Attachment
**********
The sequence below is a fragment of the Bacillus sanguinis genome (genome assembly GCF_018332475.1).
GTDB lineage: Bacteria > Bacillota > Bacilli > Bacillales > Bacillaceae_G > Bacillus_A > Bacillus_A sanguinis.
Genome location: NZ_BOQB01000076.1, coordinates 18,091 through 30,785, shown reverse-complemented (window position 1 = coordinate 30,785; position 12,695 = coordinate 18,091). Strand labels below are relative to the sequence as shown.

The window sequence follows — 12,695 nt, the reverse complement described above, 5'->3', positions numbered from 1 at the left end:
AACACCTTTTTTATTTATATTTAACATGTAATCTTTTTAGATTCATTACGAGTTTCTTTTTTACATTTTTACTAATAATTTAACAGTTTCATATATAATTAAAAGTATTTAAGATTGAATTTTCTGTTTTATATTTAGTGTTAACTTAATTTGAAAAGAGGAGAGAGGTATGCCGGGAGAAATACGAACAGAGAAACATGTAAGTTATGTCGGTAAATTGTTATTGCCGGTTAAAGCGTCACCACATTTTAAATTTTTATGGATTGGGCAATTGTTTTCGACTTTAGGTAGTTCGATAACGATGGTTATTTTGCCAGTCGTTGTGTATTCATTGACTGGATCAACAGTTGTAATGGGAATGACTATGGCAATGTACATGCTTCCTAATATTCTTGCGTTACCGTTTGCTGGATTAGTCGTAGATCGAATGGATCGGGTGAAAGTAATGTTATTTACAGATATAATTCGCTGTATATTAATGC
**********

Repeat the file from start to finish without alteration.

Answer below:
The sequence below is a fragment of the Bacillus sanguinis genome (genome assembly GCF_018332475.1).
GTDB lineage: Bacteria > Bacillota > Bacilli > Bacillales > Bacillaceae_G > Bacillus_A > Bacillus_A sanguinis.
Genome location: NZ_BOQB01000076.1, coordinates 18,091 through 30,785, shown reverse-complemented (window position 1 = coordinate 30,785; position 12,695 = coordinate 18,091). Strand labels below are relative to the sequence as shown.

The window sequence follows — 12,695 nt, the reverse complement described above, 5'->3', positions numbered from 1 at the left end:
AACACCTTTTTTATTTATATTTAACATGTAATCTTTTTAGATTCATTACGAGTTTCTTTTTTACATTTTTACTAATAATTTAACAGTTTCATATATAATTAAAAGTATTTAAGATTGAATTTTCTGTTTTATATTTAGTGTTAACTTAATTTGAAAAGAGGAGAGAGGTATGCCGGGAGAAATACGAACAGAGAAACATGTAAGTTATGTCGGTAAATTGTTATTGCCGGTTAAAGCGTCACCACATTTTAAATTTTTATGGATTGGGCAATTGTTTTCGACTTTAGGTAGTTCGATAACGATGGTTATTTTGCCAGTCGTTGTGTATTCATTGACTGGATCAACAGTTGTAATGGGAATGACTATGGCAATGTACATGCTTCCTAATATTCTTGCGTTACCGTTTGCTGGATTAGTCGTAGATCGAATGGATCGGGTGAAAGTAATGTTATTTACAGATATAATTCGCTGTATATTAATGC